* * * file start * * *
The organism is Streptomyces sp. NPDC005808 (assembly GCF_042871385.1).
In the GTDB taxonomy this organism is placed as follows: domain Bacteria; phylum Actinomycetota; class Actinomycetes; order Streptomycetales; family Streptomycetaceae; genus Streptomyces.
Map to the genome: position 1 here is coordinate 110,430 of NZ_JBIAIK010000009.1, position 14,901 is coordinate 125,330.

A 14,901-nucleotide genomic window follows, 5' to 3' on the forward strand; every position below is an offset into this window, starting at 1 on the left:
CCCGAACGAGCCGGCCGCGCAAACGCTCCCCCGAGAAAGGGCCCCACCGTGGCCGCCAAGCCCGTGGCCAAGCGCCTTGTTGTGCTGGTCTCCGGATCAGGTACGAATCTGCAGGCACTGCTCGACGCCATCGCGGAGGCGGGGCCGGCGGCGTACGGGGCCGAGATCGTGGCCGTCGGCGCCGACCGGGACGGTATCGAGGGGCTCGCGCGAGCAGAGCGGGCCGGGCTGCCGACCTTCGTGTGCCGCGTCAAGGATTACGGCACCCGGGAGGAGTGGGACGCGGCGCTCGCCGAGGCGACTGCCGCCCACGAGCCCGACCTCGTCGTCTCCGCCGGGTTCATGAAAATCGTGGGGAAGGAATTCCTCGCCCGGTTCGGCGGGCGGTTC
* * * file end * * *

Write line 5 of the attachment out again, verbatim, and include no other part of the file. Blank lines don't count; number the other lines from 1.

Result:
CCCGAACGAGCCGGCCGCGCAAACGCTCCCCCGAGAAAGGGCCCCACCGTGGCCGCCAAGCCCGTGGCCAAGCGCCTTGTTGTGCTGGTCTCCGGATCAGGTACGAATCTGCAGGCACTGCTCGACGCCATCGCGGAGGCGGGGCCGGCGGCGTACGGGGCCGAGATCGTGGCCGTCGGCGCCGACCGGGACGGTATCGAGGGGCTCGCGCGAGCAGAGCGGGCCGGGCTGCCGACCTTCGTGTGCCGCGTCAAGGATTACGGCACCCGGGAGGAGTGGGACGCGGCGCTCGCCGAGGCGACTGCCGCCCACGAGCCCGACCTCGTCGTCTCCGCCGGGTTCATGAAAATCGTGGGGAAGGAATTCCTCGCCCGGTTCGGCGGGCGGTTC